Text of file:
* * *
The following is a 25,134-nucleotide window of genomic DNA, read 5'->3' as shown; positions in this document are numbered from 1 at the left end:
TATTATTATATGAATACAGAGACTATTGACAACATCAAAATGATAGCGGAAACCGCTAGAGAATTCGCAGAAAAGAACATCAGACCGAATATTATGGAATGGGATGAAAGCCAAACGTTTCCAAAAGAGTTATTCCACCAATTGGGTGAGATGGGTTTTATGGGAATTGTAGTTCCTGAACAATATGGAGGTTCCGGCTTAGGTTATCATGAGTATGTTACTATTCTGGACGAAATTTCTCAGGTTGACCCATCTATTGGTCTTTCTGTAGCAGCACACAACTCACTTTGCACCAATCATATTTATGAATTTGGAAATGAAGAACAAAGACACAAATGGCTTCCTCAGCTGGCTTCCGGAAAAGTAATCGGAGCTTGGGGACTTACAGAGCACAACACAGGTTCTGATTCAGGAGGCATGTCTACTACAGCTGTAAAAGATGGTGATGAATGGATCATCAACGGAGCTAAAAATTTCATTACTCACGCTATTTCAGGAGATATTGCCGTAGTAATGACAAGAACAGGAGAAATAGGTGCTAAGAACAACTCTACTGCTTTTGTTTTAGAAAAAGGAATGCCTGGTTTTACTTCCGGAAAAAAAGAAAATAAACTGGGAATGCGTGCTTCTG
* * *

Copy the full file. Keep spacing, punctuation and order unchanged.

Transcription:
The following is a 25,134-nucleotide window of genomic DNA, read 5'->3' as shown; positions in this document are numbered from 1 at the left end:
TATTATTATATGAATACAGAGACTATTGACAACATCAAAATGATAGCGGAAACCGCTAGAGAATTCGCAGAAAAGAACATCAGACCGAATATTATGGAATGGGATGAAAGCCAAACGTTTCCAAAAGAGTTATTCCACCAATTGGGTGAGATGGGTTTTATGGGAATTGTAGTTCCTGAACAATATGGAGGTTCCGGCTTAGGTTATCATGAGTATGTTACTATTCTGGACGAAATTTCTCAGGTTGACCCATCTATTGGTCTTTCTGTAGCAGCACACAACTCACTTTGCACCAATCATATTTATGAATTTGGAAATGAAGAACAAAGACACAAATGGCTTCCTCAGCTGGCTTCCGGAAAAGTAATCGGAGCTTGGGGACTTACAGAGCACAACACAGGTTCTGATTCAGGAGGCATGTCTACTACAGCTGTAAAAGATGGTGATGAATGGATCATCAACGGAGCTAAAAATTTCATTACTCACGCTATTTCAGGAGATATTGCCGTAGTAATGACAAGAACAGGAGAAATAGGTGCTAAGAACAACTCTACTGCTTTTGTTTTAGAAAAAGGAATGCCTGGTTTTACTTCCGGAAAAAAAGAAAATAAACTGGGAATGCGTGCTTCTG